Paranoia sets in as the investigation reaches its climax  

When asked to explain what it was like to be at the centre of a story this big, McCrum paints a picture straight out of a thriller novel. “For anybody who hasn’t followed the story completely closely, we reported at one point that Jan Marsalek (former COO at Wirecard), as well as being a senior executive at a financial institution, had a side hobby which was trying to build a militia force on the Libyan border in league with his friends who seemed connected to Russian intelligence and we were quite cautious before that. Like I said, I was working on an off-the-grid laptop -- we would never take phones into meetings with us because we were worried about surveillance...So, we were taking all these sorts of precautions but then when you go oh there might be a state actor involved and it’s the Russians…they have a certain reputation. So, I mean we can laugh about it now because it sounds ridiculous doesn’t it?

I would have moments where I’d be riding home on my bike in the dark and you would go, ‘gosh well, if suddenly got knocked off my bike that would just be bad luck now right?’ You’d have these sorts of dark moments where you start to go, ‘right this is a little bit hairy.’”

The fake news phenomena reaches the Financial Times 

A defining term of the previous four years, fake news has found itself firmly planted in our collective lexicon and an increasingly popular accusation levelled against journalists breaking stores both big and small. But this would be the first time McCrum, as an investigative journalist, found himself in the fake news spotlight.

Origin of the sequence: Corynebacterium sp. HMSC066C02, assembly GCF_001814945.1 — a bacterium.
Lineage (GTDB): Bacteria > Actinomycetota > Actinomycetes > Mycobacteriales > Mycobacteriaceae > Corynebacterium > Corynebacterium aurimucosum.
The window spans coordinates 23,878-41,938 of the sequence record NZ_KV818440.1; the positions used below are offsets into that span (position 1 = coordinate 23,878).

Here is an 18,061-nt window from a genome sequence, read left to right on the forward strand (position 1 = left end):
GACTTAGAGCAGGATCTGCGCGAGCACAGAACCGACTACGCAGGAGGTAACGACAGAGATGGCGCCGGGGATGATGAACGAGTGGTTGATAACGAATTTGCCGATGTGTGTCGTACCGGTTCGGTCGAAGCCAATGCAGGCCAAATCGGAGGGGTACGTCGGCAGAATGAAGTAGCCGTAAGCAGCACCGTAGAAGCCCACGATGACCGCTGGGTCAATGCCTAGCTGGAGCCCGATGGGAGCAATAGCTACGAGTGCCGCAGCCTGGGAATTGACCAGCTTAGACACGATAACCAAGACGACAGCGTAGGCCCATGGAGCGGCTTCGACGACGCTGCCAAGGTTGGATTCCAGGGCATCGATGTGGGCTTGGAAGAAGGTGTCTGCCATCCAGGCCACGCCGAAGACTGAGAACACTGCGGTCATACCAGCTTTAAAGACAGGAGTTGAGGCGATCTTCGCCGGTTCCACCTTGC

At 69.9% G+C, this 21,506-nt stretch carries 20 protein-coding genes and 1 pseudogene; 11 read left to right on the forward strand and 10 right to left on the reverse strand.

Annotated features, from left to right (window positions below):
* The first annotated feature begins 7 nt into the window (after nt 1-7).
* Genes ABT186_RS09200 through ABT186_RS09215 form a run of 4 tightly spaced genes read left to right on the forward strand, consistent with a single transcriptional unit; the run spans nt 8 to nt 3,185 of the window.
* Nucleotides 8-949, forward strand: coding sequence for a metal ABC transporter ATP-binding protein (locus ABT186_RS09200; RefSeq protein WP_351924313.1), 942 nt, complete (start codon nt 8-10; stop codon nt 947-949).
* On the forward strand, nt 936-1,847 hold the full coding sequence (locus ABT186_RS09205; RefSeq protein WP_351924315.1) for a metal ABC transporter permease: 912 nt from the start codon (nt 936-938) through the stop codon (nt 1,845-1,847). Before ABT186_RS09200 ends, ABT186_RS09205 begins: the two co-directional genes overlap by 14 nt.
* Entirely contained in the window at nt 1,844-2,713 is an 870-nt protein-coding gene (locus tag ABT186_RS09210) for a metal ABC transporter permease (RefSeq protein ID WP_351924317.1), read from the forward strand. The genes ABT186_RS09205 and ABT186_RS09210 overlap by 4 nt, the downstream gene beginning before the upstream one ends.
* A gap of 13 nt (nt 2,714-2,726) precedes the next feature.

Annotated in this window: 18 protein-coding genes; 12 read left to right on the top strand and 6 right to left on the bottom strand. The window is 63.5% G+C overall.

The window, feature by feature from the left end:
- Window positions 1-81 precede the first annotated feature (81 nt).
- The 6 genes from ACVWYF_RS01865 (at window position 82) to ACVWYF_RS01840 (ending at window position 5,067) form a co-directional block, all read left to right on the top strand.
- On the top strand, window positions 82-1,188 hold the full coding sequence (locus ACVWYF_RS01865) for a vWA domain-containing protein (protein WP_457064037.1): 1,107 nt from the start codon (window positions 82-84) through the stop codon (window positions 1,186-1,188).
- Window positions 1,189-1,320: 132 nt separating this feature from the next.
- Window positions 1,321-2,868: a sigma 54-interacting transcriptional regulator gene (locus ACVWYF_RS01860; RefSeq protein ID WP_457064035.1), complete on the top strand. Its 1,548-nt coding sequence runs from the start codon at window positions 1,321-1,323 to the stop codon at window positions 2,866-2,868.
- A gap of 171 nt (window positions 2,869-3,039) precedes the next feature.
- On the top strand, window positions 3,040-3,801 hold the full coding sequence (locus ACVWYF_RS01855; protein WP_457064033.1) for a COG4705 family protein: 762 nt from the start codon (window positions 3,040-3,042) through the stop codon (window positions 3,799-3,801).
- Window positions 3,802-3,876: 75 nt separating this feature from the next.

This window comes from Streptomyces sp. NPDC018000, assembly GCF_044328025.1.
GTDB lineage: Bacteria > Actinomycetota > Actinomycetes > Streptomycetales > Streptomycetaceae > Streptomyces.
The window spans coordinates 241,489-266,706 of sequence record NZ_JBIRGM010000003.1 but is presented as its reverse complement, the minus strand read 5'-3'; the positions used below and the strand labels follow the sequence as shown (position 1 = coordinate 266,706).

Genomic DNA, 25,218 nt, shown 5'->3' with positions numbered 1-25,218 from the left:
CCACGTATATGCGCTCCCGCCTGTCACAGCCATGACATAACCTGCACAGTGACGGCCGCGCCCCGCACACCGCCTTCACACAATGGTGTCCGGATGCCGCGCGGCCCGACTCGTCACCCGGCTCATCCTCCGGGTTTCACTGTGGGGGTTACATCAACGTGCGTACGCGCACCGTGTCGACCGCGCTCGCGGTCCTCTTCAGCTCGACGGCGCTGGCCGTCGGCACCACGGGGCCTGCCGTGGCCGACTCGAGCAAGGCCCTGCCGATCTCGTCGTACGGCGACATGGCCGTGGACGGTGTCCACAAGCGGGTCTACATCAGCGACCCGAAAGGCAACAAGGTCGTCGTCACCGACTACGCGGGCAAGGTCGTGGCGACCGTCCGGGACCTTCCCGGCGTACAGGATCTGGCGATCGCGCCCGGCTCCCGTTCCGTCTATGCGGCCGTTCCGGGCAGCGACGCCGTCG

“For me it was the first real time I had encountered personally the whole fake news thing. So, you know Donald Trump and the rest of it had sort of practiced this thing. There was incredible investigative journalism done into every aspect of Donald Trump’s character and business and he would just wave it away as fake news and then to experience that, to have the FT waved away as fake news and be told we’re corrupt was quite a weird thing to get your head around.”

“Did the regulators ever understand Wirecard's business model?”


Yet the question remains, what were Wirecard’s investors thinking?

McCrum explains that the hype surrounding new financial technology may have played a large role in investors' willingness to ignore red flags.

“We’ve just lived through this golden age of FinTech where anything to do with FinTech is treated as amazing. You don’t look at the business as it is now. You look at the wonderful horizon, how big could it be? What could it be doing? That’s the basis of a lot of FinTech evaluations now. Wirecard really played into this. It put out ridiculously detailed targets. Markus Braun (former CEO at Wirecard) could tell you what sales and profits were going to be in 2025 and they were going to be huge. And so, I think a lot of people just went, payments is growing fast, there aren't many payments companies to buy, Wirecard seems to be doing well. We’ll have some Wirecard. 

But that’s not really enough is it?” 


To summarise how the scandal was made possible, and able to go on for so long, in McCrum’s own words, “You can’t run a fraud of this magnitude without people.”

Interested in the full story as the leading journalists experienced it? Read the full account from McCrum himself in his story for the Financial Times here